In my Game of the Year 2019 list, I included Slay the Spire, talking about how the deck-building aspect completely revolutionised the roguelike gameplay style in my eyes. I still think deck-building is excellent for the genre, but Dicey Dungeons takes it one step further and becomes one of the most unique games I’ve ever seen in this genre. The idea of dice being your weapons is something that seems like it wouldn’t work on paper, but it was implemented so perfectly, that I’m amazed no-one had come up with it already.

Keeping the dice as your constants and allowing you to chop and change your equipment whenever you want was the perfect way to go because it helps remove large portions of the randomness that comes from using dice. The array of weapons and abilities works wonderfully with the randomised elements of rolling dice because there’s always something that will work no matter your luck. Yes, there’s still the general consensus that rolling higher is better, but as long as you’ve prepared your equipment properly, you should still be able to get by with bad rolls. It does what any good roguelike should do, where the randomised elements give you fun and challenging scenarios, rather than completely determining your fate.

Throw on top of that a cutesy art style, witty writing and quirky yet cute sound design, and you’ve got a game that I’ll keep coming back to for a game whenever I’m in the mood for a quick dungeon dive.

6 – My Friend Pedro

Release Date: 20th June 2019
Developer: DeadToast Entertainment, 22nd Century Toys LLC
Publisher: Devolver Digital
Platforms: PlayStation 4, Xbox One, Nintendo Switch, Windows

This was the very first game I played in 2020, so I definitely got things off to a rip-roaring start.

My Friend Pedro is just a bunch of light-hearted fun…shooting a bunch of people…in quite brutal scenarios…while doing flips! The combat system is simplistic by design, you just point your gun and start shooting, but that allows the real star of the show, the movement system, to shine all the brighter. Taking the term ‘twin-stick shooter’ to its logical conclusion, the ability to control each arm independently adds all the complexity this game needs. It means you can think about two targets at once while staying on the move as much as possible.

The movement is very floaty, but I think that makes it feel very smooth. The game moves at quite a fast pace, and running around gives you just enough time to think about what you need to do before you get pummelled. It can be a little overwhelming at first, but the game is good at easing you into it, and once you get a better grip on it, the possibilities are endless. Getting through the campaign was fun enough, but the game rewards you heavily for making narrow movements and risky plays, the kind that are likely to get you killed but feel amazing to pull off correctly.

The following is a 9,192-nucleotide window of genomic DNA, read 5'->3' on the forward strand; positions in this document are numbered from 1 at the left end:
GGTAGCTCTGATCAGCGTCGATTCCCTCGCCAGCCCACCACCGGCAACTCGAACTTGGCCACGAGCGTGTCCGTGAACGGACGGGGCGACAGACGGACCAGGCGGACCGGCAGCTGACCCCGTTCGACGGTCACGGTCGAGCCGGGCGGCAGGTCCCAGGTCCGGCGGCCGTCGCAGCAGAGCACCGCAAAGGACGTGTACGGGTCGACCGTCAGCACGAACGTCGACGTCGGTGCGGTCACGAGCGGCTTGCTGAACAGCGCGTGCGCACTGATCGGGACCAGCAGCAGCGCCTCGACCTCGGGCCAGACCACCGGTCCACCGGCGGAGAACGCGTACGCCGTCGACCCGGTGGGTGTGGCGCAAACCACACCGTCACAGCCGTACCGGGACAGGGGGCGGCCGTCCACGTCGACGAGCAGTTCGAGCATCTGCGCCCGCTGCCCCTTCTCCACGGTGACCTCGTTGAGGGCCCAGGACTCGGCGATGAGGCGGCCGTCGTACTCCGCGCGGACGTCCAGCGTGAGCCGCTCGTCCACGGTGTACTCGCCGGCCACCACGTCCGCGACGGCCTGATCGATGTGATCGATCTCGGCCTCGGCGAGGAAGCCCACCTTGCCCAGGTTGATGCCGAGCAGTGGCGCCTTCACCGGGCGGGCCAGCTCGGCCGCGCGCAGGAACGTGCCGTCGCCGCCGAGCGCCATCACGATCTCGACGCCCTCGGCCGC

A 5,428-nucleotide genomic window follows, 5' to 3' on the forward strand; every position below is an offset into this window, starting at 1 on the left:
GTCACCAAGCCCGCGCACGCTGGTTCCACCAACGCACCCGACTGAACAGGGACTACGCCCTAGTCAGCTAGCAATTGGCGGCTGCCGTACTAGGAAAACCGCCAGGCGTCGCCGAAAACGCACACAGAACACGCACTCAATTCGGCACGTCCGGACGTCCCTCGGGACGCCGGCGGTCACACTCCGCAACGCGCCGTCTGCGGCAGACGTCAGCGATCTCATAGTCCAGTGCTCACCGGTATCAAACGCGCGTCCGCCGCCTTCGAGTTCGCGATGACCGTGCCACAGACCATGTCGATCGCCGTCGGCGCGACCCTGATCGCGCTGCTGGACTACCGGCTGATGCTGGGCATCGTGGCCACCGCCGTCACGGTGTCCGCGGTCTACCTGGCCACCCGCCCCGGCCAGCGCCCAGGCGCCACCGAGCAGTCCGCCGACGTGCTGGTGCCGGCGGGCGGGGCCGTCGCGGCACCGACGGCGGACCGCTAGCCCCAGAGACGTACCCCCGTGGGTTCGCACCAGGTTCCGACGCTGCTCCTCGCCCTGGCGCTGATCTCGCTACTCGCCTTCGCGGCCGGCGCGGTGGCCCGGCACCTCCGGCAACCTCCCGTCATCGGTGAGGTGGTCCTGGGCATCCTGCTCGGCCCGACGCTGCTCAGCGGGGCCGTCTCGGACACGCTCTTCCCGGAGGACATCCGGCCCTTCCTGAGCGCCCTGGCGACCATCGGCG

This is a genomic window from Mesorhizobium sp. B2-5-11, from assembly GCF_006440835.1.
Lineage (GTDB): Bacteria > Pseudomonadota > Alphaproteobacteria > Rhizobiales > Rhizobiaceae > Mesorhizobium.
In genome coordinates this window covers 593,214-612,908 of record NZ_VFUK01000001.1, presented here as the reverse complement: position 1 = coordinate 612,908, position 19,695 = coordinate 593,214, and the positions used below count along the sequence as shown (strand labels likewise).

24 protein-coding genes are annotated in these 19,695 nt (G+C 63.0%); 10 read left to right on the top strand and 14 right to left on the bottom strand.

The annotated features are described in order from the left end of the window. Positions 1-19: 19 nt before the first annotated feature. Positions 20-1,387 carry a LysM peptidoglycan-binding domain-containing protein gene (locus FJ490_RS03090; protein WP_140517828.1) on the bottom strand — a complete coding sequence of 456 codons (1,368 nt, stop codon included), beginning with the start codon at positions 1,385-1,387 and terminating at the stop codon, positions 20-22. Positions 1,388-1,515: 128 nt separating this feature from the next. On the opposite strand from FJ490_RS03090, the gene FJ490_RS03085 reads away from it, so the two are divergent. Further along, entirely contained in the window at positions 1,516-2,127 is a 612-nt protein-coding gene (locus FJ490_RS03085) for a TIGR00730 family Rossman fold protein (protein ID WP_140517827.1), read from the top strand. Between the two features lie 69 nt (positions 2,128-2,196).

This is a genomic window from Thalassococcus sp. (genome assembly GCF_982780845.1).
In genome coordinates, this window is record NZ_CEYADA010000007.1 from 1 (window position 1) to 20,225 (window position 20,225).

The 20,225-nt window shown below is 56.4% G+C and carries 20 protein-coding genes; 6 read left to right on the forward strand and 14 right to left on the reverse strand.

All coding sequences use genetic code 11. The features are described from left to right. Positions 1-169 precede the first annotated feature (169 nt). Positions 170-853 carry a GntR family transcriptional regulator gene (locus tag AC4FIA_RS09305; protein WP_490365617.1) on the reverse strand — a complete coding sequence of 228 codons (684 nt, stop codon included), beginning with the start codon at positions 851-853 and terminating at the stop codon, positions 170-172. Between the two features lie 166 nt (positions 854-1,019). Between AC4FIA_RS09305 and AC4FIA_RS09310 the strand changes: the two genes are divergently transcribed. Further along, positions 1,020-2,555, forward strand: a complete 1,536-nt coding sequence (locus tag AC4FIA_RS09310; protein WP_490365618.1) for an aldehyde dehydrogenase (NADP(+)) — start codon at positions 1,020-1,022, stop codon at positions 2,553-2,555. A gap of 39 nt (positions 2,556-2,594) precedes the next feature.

It’s a game that understands what makes it fun and just lets you run wild with it. If you want to shoot for perfection, it will facilitate that, but if you just want to have a blast mindlessly shooting stuff while flipping around the place like a badass, the game will let you do that too.

5 – The Legend of Zelda: Breath of the Wild

Release Date: 3rd March 2017
Developer: Nintendo Entertainment
Publisher: Nintendo
Platforms: Nintendo Switch, Nintendo WiiU

Full honesty, I’d never played a Zelda game before this one. Well, not properly, anyway. I had A Link to the Past on Gameboy Advanced, but I never got very far with it because I was about 6. So I came into Breath of the Wild pretty fresh, and I now understand the unique feelings this franchise has compared to Nintendo’s other headline franchises.

What captures me about Breath of the Wild is how it can play with some very serious gameplay elements, while still feeling incredibly light-hearted in tone, and not have that weight down on the thing. The sound design is the most significant part of this to me. The combat music is light and bouncy with how the chords jaunt through the track. It’s not necessarily ‘happy’, but it does give me the feeling of the fight not being too severe or menacing, which is something I really like. The little touches in how a lot of the enemies around the world react you make them seem almost cute in a way, which helps make the whole world incredibly endearing.

Outside of that, it does the classic Nintendo thing of taking a well-established genre and putting a unique little twist on it. In this case, we have open-world games. It conforms to a lot of the tropes, with plenty of tasks and side quests to keep you occupied, but where Ubisoft directs you to these objectives very clearly, Breath of the Wild is more open-ended. Doing it this way put the exploration of the world as the top priority, which makes discovering things all the more rewarding, even when they’re the shrines which are relatively easy to find.